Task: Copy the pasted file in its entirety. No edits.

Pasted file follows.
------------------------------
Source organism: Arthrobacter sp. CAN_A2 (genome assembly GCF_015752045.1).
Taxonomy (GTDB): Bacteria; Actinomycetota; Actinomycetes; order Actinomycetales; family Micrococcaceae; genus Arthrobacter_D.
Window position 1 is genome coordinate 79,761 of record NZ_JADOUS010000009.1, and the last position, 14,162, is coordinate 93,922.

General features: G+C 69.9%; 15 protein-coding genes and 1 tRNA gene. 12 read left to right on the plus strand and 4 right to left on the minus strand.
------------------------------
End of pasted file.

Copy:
Source organism: Arthrobacter sp. CAN_A2 (genome assembly GCF_015752045.1).
Taxonomy (GTDB): Bacteria; Actinomycetota; Actinomycetes; order Actinomycetales; family Micrococcaceae; genus Arthrobacter_D.
Window position 1 is genome coordinate 79,761 of record NZ_JADOUS010000009.1, and the last position, 14,162, is coordinate 93,922.

General features: G+C 69.9%; 15 protein-coding genes and 1 tRNA gene. 12 read left to right on the plus strand and 4 right to left on the minus strand.